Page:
“Barbie???” One of the ladies calls out, sounding very much like a little kid who suspects her friend left and she’s playing hide and seek alone. I start giggling uncontrollably and Matt elbows me in the ribs.
“Right here!” Her tent-mate pokes her head out of the tent and waves her over. To be fair, all the tents are exactly the same and lined up in a long row. I fart in my tent and start giggling harder.
“Good god! That’s it, I’m out!” Matt churlishly unzips the tent and leaves.
“You’re letting all the heat out!” I laugh until my stomach hurts.
I slept in the clothes I wanted to wear to see Machu Picchu and I’m grateful when all I have to do is roll out of the tent at 3 am. It’s freezing and I’m shivering as I force myself to eat a pancake. I want to go back to sleep and given the choice between sleeping and hiking later with the crowds, well I would be sleeping. Crowds be damned.
I pull my hat down around my ears to cover my hair which has worked itself into a nice greasy mess and get in line for the checkpoint to open. I spend the time fantasizing about being warm again. Today we make the final trek through the Sun Gate and down into Machu Picchu. We are about to conclude our time on the trail believed to be used by elite members of the society in an ancient pilgrimage, having no commercial purpose. Other paths existed for the transport of goods but this path was special. The steps carved in the 15th century, the stones carefully laid, still make up the path and as we stumble down it in the dark, racing to the Sun Gate, I feel the same heady mix of excitement, elation and pure misery as I’ve felt the last few days. I wonder if this is what the ancient Incas taking this path before me felt. Was it as punishing for their bodies? As uplifting for their soul? I hurt and I’m so cold that I’m feeling sorry for my own feet. I’m exhausted ten ways to Sunday and yet when we walked through the Gate… I see the terraces and something clicks. I see the graceful outline and I realize that’s it. That’s Machu Picchu. Something warm and golden rushes in and fills in the little holes where exhaustion and pain have been draining me. I feel awe roll through me and I have to concentrate on keeping my mouth closed. It doesn’t matter that I’m stinking up the Sun Gate in a cloud of noxious green gas, it doesn’t matter that I’m beat and sore. All that matters is how thankful and elated and ready I am to be there. It’s gorgeous. They’re gorgeous, both the ruins and the conclusion of the long journey.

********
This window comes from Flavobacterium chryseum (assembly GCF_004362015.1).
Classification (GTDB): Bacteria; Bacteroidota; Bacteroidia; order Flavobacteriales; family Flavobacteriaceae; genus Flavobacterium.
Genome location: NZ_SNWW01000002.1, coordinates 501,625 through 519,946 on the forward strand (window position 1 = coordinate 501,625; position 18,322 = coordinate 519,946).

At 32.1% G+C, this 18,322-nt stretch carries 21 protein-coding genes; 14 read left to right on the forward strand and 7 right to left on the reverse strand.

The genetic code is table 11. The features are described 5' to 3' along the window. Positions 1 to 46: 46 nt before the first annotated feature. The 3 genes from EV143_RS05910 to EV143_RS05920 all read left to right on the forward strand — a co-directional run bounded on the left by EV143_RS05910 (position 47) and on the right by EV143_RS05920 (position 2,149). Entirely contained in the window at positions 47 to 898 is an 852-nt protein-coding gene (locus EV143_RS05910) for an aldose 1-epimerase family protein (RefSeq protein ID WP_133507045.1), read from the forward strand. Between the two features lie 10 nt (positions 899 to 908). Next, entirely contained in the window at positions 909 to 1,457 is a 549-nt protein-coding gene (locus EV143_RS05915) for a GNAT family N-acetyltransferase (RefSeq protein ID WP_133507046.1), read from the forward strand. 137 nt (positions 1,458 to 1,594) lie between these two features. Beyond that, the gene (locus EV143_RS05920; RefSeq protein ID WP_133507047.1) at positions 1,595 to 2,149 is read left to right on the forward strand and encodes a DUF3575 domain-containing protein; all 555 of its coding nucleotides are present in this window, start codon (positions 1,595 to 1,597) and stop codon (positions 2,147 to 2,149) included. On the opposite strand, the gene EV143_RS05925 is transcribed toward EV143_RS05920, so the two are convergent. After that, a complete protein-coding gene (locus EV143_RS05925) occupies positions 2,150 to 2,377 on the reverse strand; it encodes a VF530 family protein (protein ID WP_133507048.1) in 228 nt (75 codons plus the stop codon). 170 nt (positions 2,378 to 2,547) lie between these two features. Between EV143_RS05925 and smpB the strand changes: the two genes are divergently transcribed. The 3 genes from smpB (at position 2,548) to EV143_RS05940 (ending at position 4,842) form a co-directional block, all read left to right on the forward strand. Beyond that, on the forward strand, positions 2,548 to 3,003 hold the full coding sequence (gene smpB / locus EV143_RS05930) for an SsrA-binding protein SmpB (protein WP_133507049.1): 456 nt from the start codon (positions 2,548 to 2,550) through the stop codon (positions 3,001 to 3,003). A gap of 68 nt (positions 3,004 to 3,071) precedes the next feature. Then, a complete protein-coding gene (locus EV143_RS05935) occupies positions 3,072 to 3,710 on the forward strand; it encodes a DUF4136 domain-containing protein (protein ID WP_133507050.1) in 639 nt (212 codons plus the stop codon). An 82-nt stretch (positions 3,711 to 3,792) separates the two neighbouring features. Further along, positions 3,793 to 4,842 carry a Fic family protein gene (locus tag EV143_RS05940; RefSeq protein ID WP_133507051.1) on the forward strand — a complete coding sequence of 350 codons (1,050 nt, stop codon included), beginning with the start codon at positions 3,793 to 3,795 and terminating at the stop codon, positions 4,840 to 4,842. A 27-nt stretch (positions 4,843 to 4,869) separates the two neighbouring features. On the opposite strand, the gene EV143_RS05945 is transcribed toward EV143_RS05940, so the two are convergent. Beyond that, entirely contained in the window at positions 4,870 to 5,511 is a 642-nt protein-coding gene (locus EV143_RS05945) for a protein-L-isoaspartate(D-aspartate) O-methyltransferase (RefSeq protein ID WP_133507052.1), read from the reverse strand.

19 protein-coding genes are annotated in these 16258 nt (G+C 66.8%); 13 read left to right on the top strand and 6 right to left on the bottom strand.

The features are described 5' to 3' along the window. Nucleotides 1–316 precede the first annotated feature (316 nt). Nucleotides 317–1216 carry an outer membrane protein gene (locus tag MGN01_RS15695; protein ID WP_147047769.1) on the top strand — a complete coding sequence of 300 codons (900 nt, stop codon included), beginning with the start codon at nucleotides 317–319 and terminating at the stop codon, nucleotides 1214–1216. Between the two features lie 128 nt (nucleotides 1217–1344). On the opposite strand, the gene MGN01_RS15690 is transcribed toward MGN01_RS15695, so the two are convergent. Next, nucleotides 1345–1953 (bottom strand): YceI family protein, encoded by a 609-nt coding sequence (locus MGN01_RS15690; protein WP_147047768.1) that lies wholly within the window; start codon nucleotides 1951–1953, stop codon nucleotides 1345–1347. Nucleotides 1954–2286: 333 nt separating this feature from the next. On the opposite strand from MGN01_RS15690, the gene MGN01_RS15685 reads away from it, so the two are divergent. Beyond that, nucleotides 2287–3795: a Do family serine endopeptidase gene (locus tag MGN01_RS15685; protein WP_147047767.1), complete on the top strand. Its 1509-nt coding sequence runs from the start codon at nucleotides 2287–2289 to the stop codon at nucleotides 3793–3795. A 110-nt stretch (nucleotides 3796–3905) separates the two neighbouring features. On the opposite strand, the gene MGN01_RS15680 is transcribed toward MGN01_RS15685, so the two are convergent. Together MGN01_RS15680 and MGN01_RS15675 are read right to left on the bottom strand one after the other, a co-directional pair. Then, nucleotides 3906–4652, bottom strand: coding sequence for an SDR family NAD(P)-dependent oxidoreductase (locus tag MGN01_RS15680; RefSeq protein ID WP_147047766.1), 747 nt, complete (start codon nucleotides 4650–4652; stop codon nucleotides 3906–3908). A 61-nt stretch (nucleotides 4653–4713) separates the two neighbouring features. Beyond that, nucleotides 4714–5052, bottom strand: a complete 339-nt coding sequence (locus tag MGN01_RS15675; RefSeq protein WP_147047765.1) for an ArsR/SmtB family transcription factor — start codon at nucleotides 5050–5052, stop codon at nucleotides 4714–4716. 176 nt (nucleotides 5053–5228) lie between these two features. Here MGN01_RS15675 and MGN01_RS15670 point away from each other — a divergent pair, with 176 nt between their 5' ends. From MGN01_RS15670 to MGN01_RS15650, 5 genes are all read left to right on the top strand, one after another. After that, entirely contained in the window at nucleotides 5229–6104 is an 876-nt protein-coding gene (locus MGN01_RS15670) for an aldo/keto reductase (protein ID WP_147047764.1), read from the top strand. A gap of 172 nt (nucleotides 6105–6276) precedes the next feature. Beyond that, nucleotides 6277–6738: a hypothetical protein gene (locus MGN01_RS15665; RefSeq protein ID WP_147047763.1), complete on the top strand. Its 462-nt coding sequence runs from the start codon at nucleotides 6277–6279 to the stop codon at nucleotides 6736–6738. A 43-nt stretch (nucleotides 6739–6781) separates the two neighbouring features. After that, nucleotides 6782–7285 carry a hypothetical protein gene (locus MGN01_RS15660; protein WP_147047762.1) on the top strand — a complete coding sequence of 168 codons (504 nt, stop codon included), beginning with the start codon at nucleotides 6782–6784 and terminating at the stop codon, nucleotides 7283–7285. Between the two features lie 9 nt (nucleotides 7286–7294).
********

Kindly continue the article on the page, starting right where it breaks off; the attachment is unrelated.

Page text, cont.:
We walk through the ruins with Freddy, our guide, excitedly telling us his interpretation of it’s history. I nearly doze off when we pause in the sun, I’m finally warm. I can feel the romance of this mysterious place, hidden away in the Andes with no one exactly sure why it was never finished, why it was abandoned or what it was for. It’s humming with tourists, the city has come alive again. We study what was probably housing, I let one rip and it chases a couple ladies around a corner. The smile creasing my face is perfectly content.
“Did you fart?” Matt asks on an overnight bus a week later.
I shrug my shoulders and try to look innocent.
“That’s always going to remind me of the Inca Trail.” I crack up and stink up the entire back of the bus.
“It reminds me of Hobby Lobby and the Inca Trail.”
Matt looks at me like I might be disturbed. He’s probably right but I don’t quite manage to stifle my giggles.